- Brooks Koepka offers up his honest thoughts about the Ryder Cup experience and they’re eye-opening, to say the least.
- Koepka certainly doesn’t sound like someone who enjoys the Ryder Cup.
- Check out more golf stories at BroBible here.
Brooks Koepka is set to make his third Ryder Cup appearance at Whistling Straits at the end of September. While it isn’t certain that he will compete after recently picking up a left wrist injury, based on his comments about the event, it sounds like he won’t be too disappointed if he isn’t able to tee it up.
Koepka is by no means the most talkative player in the game, but when he does talk, he’s honest. That’s something every sports fan can appreciate, but his honest comments about the Ryder Cup likely won’t sit too well with most American golf fans.
Koepka recently sat down with Matthew Rudy of Golf Digest for a lengthy sit-down and the four-time major winner didn’t hold anything back when discussing details about all that goes into the biennial event.
Routines Go Out The Window At The Ryder Cup
The 31-year-old is very much a routine guy. He’s got his tight-knit circle and goes about his business in his own way, as most players do, but that all gets tossed out the window during Ryder Cup week. The whole team aspect of the event, the meetings, the setup, and everything in between throws Koepka out of his rhythm, and he doesn’t necessarily appreciate that.
“It’s different. It’s hectic. It’s a bit odd, if I’m honest,” Koepka said when asked whether or not it’s weird being on a team. “I don’t want to say it’s a bad week. We’re just so individualized, and everybody has their routine and a different way of doing things, and now, it’s like, OK, we have to have a meeting at this time or go do this or go do that. It’s the opposite of what happens during a major week.”
“If I break down a major week, it’s so chill. You wouldn’t even believe me. I go to the course. I play nine holes. I go work out. Other than that, I’m sitting and watching TV, taking my mind off golf with relaxing stuff. The physical part, I can handle. The mental side, you have to be able to turn it off. Sometimes, the power comes from being able to turn it on. But for me, I get power from turning it off.”
Those comments are understandable, and again, you have to appreciate Koepka’s honesty. However, if you’re a Team USA supporter, these comments could certainly be an example of why the Americans have lost seven of the last nine Ryder Cups. Koepka doesn’t speak for every player that’s represented the United States, but he also can’t be the only one that shares these same thoughts, especially in today’s day and age.
He wasn’t finished there.
Koepka Can’t Take His Naps During Ryder Cup Week
Koepka went into more detail about how his process and routine get thrown off during team events like the Ryder Cup and Presidents Cup.
“It’s tough. There are times where I’m like, I won my match. I did my job. What do you want from me,” Koepka asked. “I know how to take responsibility for the shots I hit every week. Now, somebody else hit a bad shot and left me in a bad spot, and I know this hole is a loss. That’s new, and you have to change the way you think about things. You go from an individual sport all the time to a team sport one week a year.”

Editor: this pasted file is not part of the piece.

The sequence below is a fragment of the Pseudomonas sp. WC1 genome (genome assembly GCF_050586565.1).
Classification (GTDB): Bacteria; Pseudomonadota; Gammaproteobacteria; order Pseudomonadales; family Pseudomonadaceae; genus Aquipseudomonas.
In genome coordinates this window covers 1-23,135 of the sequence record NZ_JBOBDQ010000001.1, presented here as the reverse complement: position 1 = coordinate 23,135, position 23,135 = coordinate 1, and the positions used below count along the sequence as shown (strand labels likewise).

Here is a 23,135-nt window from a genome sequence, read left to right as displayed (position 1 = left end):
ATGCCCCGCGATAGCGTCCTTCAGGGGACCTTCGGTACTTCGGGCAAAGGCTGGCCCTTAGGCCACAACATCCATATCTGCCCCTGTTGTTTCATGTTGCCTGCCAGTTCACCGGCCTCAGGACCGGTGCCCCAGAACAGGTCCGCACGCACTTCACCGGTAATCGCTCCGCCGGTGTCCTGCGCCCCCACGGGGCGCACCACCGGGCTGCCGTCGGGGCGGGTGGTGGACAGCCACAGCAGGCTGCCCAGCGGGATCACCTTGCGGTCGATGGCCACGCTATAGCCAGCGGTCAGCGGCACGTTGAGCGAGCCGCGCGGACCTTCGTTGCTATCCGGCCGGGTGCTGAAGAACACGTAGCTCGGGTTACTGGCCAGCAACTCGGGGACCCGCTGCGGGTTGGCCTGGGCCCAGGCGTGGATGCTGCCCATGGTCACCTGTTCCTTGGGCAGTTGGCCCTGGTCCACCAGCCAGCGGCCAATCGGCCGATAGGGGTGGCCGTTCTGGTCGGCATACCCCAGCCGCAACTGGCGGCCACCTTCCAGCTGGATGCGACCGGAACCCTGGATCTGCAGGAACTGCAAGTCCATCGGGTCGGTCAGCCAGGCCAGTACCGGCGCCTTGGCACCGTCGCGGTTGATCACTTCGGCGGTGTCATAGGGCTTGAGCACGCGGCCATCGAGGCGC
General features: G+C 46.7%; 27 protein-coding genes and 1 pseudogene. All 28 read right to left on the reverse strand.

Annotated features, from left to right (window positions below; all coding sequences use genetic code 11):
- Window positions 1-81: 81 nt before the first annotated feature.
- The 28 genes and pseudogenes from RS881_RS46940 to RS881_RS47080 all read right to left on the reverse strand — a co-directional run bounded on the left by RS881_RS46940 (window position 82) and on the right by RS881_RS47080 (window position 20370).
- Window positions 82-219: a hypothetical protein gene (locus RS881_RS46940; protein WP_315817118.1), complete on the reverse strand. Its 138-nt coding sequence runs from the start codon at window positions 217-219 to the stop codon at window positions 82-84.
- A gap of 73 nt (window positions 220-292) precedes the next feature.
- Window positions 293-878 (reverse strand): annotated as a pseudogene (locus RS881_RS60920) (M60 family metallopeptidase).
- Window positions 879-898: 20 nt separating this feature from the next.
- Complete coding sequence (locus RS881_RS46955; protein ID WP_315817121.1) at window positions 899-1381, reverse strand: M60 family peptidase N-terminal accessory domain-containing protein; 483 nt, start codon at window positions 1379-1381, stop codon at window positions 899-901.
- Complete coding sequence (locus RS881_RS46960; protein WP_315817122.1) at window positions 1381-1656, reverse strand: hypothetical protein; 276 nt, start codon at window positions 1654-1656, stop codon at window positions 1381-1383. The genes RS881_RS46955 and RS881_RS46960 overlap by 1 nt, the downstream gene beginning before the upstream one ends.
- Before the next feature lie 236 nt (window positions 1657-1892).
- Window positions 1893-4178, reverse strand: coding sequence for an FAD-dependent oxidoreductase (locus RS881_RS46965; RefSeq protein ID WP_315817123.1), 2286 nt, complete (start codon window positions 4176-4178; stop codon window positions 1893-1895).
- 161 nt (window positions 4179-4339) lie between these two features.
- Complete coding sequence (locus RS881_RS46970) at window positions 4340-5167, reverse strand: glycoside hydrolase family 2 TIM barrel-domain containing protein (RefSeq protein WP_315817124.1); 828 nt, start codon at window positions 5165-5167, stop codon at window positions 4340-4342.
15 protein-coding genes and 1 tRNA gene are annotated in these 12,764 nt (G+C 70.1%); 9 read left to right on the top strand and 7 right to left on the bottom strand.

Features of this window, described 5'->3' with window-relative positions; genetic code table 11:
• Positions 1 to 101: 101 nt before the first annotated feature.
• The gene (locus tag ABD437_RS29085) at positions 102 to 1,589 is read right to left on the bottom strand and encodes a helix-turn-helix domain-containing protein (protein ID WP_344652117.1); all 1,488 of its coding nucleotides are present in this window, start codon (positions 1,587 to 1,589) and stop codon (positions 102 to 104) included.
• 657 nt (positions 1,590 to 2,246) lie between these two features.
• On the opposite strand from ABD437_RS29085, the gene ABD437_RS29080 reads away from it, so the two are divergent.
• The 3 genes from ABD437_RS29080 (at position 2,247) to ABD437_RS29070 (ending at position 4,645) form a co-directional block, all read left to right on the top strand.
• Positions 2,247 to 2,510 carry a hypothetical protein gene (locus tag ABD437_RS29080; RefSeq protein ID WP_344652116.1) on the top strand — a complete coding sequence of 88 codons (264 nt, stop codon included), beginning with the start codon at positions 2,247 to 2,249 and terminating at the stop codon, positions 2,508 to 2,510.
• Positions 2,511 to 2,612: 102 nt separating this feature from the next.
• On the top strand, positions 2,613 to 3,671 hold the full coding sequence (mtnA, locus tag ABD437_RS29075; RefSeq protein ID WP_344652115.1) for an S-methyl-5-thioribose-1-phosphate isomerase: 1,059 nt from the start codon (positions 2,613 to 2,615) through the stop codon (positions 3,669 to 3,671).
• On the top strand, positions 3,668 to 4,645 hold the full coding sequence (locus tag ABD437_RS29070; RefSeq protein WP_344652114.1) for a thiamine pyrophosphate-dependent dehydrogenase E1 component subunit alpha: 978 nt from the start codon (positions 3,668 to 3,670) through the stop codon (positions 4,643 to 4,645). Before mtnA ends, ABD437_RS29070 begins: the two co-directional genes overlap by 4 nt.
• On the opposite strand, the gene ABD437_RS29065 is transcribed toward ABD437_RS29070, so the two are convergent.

“It’s so far from my normal routine. I can barely see my [personal] team. It’s hard to even go to the gym. At the Presidents Cup in New York, we had to go to the gym at 5 a.m. to get it in. We went to the Equinox, and it was me, Dustin and Tiger, and we come back and go to a team meeting. Under regular conditions, I take naps a lot. I might take an hour, hour-and-a-half nap, or just chill on the couch and watch “SportsCenter,” before rounds, after rounds, whatever. There’s no time to do that at the Ryder Cup. There’s no time to decompress.”
Koepka Won’t Lose Sleep If The U.S. Gets Embarrassed Again
The Ryder Cup sounds like a chore for Koepka. He sounds like someone who doesn’t want to represent the United States in one of the biggest events in the sport.
It doesn’t sound like he enjoys one second of the experience because it’s all so different from what he’s used to doing during a regular week, and that’s a shame.
This is an event that comes around every two years. This time around, the wait has been three years, but that doesn’t seem to have changed Koepka’s perspective on the Ryder Cup.
And yes, I know that the Ryder Cup is an exhibition, that it doesn’t really matter, but that excuse needs to be put to rest given that the Americans have won two Ryder Cups since 1995. Nobody on the European side would dare say anything remotely close to what Koepka did.
Koepka’s comments about not being able to take a nap during Ryder Cup week have to be the softest thing an athlete has said in my 28 years of life.
The Europeans hold the Ryder Cup in high regard, they enjoy owning bragging rights for two years, some even more so than the paychecks they earn out on Tour, but that isn’t the case for Koepka. Imagine Ian Poulter or Sergio Garcia even mentioning their lack of naps during Ryder Cup week.
Again, Koepka doesn’t speak for Team USA, but let’s not kid ourselves, this is the mindset the Americans have adopted over the years. They can’t flip that switch, come together, and compete, they’re too individualistic. That’s a true statement not only for American golfers but for the American people in general.
Koepka comes across, and presents himself, as a guy that doesn’t care about anything whatsoever that doesn’t directly affect him. So, he’s going to go about his business at the Ryder Cup and say ‘hey, I did my part’ and not lose another second of nap time if the Europeans embarrass the U.S. on home soil.